Phone call is key in murder trial BALTIMORE COUNTY

March 19, 1993|By William Thompson | William Thompson,Staff Writer

DENTON -- Baltimore County police searching for 17-year-old Jamie Griffin in 1982 got countless tips from callers up and down the East Coast. But it was something Michael Whittlesey, Jamie's friend, told his father in a phone conversation that brought their attention back home.

Whittlesey, on trial in Caroline County for Jamie's murder,

telephoned his father on April 2, 1982 -- the day Jamie disappeared -- and said he was in Washington.

Phone records revealed that Whittlesey had made the call from a pay phone outside the Playboy Club in Atlantic City, N.J.

"It was an obvious lie or discrepancy," said Wayne Murphy, the lead Baltimore County investigator in the Griffin case.

Whittlesey was the last person seen with Jamie. The two youths had been friends for several years, and Whittlesey occasionally spent the night at Jamie's house in Cockeysville.

Whittlesey was not charged with Jamie's murder until 1990, when the missing youth's remains were discovered buried in Gunpowder Falls State Park. Mr. Murphy, who is now retired from the police force, testified yesterday in court that he grew suspicious of Whittlesey in early 1982 and was determined to keep tabs on him.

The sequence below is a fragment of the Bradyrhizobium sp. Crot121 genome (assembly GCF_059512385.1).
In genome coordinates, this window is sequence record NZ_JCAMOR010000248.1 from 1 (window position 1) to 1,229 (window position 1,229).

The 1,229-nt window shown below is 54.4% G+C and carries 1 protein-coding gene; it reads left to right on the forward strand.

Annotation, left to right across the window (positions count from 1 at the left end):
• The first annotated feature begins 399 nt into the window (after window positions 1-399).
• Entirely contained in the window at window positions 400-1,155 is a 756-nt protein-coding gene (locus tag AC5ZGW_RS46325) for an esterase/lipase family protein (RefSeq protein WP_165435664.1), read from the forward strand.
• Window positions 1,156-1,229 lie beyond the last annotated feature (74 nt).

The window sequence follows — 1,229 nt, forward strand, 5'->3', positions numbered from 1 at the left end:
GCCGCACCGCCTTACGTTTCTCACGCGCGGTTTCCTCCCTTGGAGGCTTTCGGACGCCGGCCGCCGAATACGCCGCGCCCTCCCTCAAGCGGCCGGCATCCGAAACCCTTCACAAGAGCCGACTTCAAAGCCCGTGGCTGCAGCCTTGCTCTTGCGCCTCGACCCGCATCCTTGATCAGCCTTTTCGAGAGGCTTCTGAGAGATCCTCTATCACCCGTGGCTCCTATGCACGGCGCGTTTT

On May 21, 1982, Baltimore County police drove to Atlantic City and recovered the Griffin family's Ford, which Jamie took to school the day he disappeared.

Police scrutiny of Whittlesey intensified, and two months after Jamie disappeared, detectives persuaded Whittlesey's friend, David Strathy, to wear a hidden microphone and try to get Whittlesey to talk about what had happened to the missing youth.

Whittlesey previously had taken Mr. Strathy to the Baltimore County park and showed him a mound where he said Jamie was buried, Mr. Strathy said during a pretrial hearing earlier this week.

Mr. Strathy said that later, when he took police to the park, they failed to find the burial site. Jamie's remains were unearthed eight years later when investigators used a radar-type sounding device to find his shallow grave.

Mr. Murphy said he and other detectives hidden in a van equipped with recording devices followed Mr. Strathy and Whittlesey on June 2 as the two drove around Edgewood, stopping to play pool and drink beer at several locations.

Prosecutors are expected to play portions of the tapes to jurors Monday when the trial resumes.

Whittlesey, now 29, is serving a 25-year prison sentence for the robbery of Jamie's car keys and money and the theft of Griffin's car and some of Jamie's possessions.

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